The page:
Display Settings:


Send to:

Choose Destination
See comment in PubMed Commons below
PLoS Biol. 2013;11(8):e1001627. doi: 10.1371/journal.pbio.1001627. Epub 2013 Aug 13.

Reduced juvenile long-term depression in tuberous sclerosis complex is mitigated in adults by compensatory recruitment of mGluR5 and Erk signaling.

Author information

  • 1Department of Neuroscience, Medical Science Center, University of Wisconsin-Madison, Madison, Wisconsin, USA.


Tuberous sclerosis complex (TSC) is a multisystem genetic disease that manifests with mental retardation, tumor formation, autism, and epilepsy. Heightened signaling through the mammalian target of rapamycin (mTOR) pathway is involved in TSC pathology, however it remains unclear how other signaling pathways are perturbed and contribute to disease symptoms. Reduced long-term depression (LTD) was recently reported in TSC mutant mice. We find that although reduced LTD is a feature of the juvenile mutant hippocampus, heightened expression of metabotropic glutamate receptor 5 and constitutively activated Erk signaling in the adult hippocampus drives wild-type levels of LTD. Increased mGluR5 and Erk results in a novel mTOR-independent LTD in CA1 hippocampus of adult mice, and contributes to the development of epileptiform bursting activity in the TSC2(+/-) CA3 region of the hippocampus. Inhibition of mGluR5 or Erk signaling restores appropriate mTOR-dependence to LTD, and significantly reduces epileptiform bursting in TSC2(+/-) hippocampal slices. We also report that adult TSC2(+/-) mice exhibit a subtle perseverative behavioral phenotype that is eliminated by mGluR5 antagonism. These findings highlight the potential of modulating the mGluR5-Erk pathway in a developmental stage-specific manner to treat TSC.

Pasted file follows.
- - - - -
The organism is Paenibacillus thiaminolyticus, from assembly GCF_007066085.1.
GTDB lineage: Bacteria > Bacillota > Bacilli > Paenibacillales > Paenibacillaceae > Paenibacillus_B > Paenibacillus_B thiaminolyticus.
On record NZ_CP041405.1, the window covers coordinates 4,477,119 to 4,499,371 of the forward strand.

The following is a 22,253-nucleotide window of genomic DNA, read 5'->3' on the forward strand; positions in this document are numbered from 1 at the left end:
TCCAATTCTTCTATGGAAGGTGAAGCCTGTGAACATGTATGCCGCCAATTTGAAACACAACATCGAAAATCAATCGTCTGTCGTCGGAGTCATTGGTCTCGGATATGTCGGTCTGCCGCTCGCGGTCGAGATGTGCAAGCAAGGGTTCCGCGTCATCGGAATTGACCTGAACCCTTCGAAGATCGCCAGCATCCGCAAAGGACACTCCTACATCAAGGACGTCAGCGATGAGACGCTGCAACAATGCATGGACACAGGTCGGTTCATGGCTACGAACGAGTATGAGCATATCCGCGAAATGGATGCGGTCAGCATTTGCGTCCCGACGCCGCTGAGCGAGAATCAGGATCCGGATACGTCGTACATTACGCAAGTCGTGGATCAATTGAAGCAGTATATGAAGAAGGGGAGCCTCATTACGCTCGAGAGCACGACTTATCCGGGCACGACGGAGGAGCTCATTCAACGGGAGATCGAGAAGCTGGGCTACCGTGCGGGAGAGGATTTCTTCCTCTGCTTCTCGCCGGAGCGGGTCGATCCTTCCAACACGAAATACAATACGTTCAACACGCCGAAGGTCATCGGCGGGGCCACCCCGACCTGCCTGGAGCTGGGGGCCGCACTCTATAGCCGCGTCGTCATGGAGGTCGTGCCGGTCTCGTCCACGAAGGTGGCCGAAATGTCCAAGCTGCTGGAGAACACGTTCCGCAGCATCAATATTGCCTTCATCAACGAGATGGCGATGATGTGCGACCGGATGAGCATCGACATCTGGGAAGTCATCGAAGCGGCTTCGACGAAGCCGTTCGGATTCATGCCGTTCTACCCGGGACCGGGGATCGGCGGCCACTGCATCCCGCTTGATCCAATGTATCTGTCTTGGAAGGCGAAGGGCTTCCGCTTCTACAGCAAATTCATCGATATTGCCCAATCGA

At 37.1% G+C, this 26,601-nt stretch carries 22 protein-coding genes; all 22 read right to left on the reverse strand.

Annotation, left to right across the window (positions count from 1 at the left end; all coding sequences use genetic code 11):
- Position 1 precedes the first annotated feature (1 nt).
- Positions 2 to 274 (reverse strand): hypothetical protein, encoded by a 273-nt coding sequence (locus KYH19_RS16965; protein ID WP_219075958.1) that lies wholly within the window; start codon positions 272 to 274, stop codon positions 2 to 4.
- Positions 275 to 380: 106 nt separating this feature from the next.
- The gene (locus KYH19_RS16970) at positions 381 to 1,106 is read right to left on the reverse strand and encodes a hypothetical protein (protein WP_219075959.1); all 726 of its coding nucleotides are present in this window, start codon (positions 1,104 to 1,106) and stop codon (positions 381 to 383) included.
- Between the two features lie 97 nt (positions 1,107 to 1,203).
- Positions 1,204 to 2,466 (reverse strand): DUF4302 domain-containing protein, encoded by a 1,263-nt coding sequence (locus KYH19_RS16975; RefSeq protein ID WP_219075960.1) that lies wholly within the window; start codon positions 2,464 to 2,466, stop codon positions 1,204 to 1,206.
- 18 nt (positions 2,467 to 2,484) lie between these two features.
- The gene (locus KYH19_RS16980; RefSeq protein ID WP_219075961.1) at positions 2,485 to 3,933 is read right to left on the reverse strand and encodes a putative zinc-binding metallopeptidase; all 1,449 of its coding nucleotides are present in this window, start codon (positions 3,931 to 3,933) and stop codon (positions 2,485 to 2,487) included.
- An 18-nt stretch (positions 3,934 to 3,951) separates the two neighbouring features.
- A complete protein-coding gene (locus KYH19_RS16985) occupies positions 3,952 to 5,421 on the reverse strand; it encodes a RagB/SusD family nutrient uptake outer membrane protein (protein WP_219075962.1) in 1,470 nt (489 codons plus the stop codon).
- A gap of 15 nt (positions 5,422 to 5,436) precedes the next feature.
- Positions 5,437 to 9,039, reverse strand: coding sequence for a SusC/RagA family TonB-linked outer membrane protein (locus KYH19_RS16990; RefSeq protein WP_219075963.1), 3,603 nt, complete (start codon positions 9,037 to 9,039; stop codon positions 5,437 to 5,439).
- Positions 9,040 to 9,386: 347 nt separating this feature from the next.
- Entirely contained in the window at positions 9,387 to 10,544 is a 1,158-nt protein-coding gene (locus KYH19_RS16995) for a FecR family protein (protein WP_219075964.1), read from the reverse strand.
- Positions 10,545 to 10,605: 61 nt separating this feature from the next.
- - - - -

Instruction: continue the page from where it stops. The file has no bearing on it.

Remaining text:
Comment in

[PubMed - indexed for MEDLINE]
Free PMC Article

Images from this publication.See all images (6)Free text

Figure 1
Figure 2
Figure 3
Figure 4
Figure 5
Figure 6
PubMed Commons home

PubMed Commons

How to join PubMed Commons

    Supplemental Content

    Icon for Public Library of Science Icon for PubMed Central
    Loading ...
    Write to the Help Desk